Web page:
State auditors check on city
September 22, 2010 | 08:55 AM
Two members of the state's nonpartisan Legislative Audit Bureau spent a couple hours with Lake Geneva officials Friday morning.
According to state auditor Jan Mueller, the auditors visited Lake Geneva to "follow up" on the city's policies, procedures and internal controls as cited in the 2009 reports from local auditing firm Deignan and Associates.
She said it's not typical for her office to send auditors to a municipality.
"Typically, we review the state," she said. "But, from time to time, we visit a local municipality."
State Rep. Samantha Kerkman (R-Powers Lake) is a member of the state's Committee on Audit. She said the bureau follows some fraud complaints and will sometimes go out to a municipality to check on what's going on. She said the village of Twin Lakes recently received a visit from the State Audit Bureau.
However, she said she was not aware of the visit to Lake Geneva or the reason for it.
"They might have received some information or are acting on an anonymous complaint," Kerkman said. "They don't tell us when their auditors are going out. We trust Jan and let her do her job."
On Monday, Mueller was quick to state that the auditors were not in Lake Geneva to perform an actual audit of the city.
"We were there to visit the city to follow up on the 2009 information," she said.
City Administrator Dennis Jordan said Monday the auditors met with him and other city staff. He said they gathered information about the city before visiting and once here looked at the city's policies and procedures and asked questions about the city's tax incremental financing district.
He said they also asked about former aldermanic candidate Barb Hartke's direct legislation effort for a comprehensive audit of the city's finances. Jordan said the auditors questioned why it wasn't put to a referendum.
He said city officials provided answers and the auditors left soon after.
Mueller said she felt "uncomfortable talking at this point" about who or how her bureau was contacted regarding the city. The bureau has a fraud hotline phone number listed on its website.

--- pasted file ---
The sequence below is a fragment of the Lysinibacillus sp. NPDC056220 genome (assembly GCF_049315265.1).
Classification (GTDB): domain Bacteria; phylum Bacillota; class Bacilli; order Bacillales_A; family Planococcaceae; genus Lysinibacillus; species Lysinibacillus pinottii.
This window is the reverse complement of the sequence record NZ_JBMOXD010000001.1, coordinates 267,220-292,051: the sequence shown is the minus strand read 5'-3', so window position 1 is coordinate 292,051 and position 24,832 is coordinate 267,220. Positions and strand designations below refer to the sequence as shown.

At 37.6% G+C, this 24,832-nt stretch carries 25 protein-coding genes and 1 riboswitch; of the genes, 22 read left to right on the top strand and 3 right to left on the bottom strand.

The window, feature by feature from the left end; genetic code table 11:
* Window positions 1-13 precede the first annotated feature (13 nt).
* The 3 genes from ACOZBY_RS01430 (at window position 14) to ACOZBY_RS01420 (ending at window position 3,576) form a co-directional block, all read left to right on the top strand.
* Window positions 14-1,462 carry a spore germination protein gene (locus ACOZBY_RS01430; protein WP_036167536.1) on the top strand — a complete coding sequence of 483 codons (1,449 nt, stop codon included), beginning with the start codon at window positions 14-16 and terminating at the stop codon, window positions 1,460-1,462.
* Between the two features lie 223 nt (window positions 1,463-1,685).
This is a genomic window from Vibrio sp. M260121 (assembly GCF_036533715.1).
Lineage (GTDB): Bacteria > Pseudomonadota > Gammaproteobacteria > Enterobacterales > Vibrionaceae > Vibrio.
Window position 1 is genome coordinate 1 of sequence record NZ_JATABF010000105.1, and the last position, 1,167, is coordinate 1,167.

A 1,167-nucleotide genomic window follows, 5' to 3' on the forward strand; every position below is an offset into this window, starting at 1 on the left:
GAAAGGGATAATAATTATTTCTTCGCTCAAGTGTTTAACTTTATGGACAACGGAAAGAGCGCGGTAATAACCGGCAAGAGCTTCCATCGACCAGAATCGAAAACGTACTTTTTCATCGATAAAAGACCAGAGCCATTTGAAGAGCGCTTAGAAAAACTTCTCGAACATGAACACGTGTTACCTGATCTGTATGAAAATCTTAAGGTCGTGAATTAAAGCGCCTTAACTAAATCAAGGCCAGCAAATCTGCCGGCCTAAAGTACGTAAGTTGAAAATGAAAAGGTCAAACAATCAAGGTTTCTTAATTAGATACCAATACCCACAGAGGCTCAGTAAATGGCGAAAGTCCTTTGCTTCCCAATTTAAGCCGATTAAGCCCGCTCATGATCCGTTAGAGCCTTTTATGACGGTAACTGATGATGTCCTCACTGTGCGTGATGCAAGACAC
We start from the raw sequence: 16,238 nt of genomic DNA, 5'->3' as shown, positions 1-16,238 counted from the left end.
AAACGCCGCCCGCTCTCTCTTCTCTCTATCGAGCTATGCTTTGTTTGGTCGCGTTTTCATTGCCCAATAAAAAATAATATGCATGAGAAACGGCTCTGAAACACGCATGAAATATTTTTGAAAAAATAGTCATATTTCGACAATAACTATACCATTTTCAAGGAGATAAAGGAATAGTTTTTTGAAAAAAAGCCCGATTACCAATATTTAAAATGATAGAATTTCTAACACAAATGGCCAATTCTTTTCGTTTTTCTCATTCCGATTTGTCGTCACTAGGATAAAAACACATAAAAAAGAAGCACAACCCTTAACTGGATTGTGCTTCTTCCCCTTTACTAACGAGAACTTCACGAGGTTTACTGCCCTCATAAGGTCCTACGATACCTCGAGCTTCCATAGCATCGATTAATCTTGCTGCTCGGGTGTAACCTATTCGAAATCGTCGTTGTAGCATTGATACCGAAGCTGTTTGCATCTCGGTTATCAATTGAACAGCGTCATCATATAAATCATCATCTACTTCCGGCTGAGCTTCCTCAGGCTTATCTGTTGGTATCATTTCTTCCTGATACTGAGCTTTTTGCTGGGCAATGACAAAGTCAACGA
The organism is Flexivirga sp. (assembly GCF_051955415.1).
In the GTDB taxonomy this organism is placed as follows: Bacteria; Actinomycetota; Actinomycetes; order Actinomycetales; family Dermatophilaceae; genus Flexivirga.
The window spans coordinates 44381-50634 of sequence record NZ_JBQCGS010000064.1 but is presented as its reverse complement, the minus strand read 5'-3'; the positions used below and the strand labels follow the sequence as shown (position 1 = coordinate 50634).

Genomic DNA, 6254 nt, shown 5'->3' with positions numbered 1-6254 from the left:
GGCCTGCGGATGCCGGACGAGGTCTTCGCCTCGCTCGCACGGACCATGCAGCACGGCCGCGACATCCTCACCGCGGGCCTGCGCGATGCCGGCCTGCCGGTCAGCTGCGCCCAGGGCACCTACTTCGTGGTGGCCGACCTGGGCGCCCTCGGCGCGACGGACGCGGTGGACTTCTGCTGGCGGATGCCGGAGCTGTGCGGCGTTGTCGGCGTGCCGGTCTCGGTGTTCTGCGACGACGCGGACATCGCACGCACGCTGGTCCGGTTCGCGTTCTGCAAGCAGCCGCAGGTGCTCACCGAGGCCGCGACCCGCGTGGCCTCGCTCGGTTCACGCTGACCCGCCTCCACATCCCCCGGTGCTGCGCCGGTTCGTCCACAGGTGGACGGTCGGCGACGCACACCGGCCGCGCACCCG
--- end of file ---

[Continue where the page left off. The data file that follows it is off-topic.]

She did say that the bureau received "multiple contacts."
Mueller said there will be a report filed, but she didn't know when that would occur. She said the bureau still was waiting for the city to provide additional information before the report can be finalized.
As in previous years, the city's 2009 internal controls report cited several improvement needs with some "significant deficiencies" specifically related to segregation of duties because of a relatively small staff and preparation of financial statements not being outsourced.
Deignan and Associates, which performed the 2009 audit, noted a number of other aspects that "are opportunities for strengthening internal controls and operating efficiency." Several items were included in the management letter that have been addressed in the past several months, including parking and beach revenue collections. Others on the list included suggestions regarding segregation of duties, combining financial personnel in one department and addressing the city's petty cash policies.
Deignan and Associates weren't the only ones to perform a government-wide financial analysis. In a separate assessment of the internal controls performed in December 2009, Certified Public Accountants, Green Bay, made several suggestions to the city.
According to that 13-page document, the city could improve its "reliability and timeliness of internal and external financial reporting." The documents state that in 2008, the city did not do that and it created difficulties in managing city budgets for management. The report states that is one of the reasons the former comptroller was replaced by current comptroller Peg Pollitt.
The report also cites recommendations for receipts, revenues and accounts receivable procedures, reducing the number of separate checking accounts, and creating a policy for maintaining petty cash funds.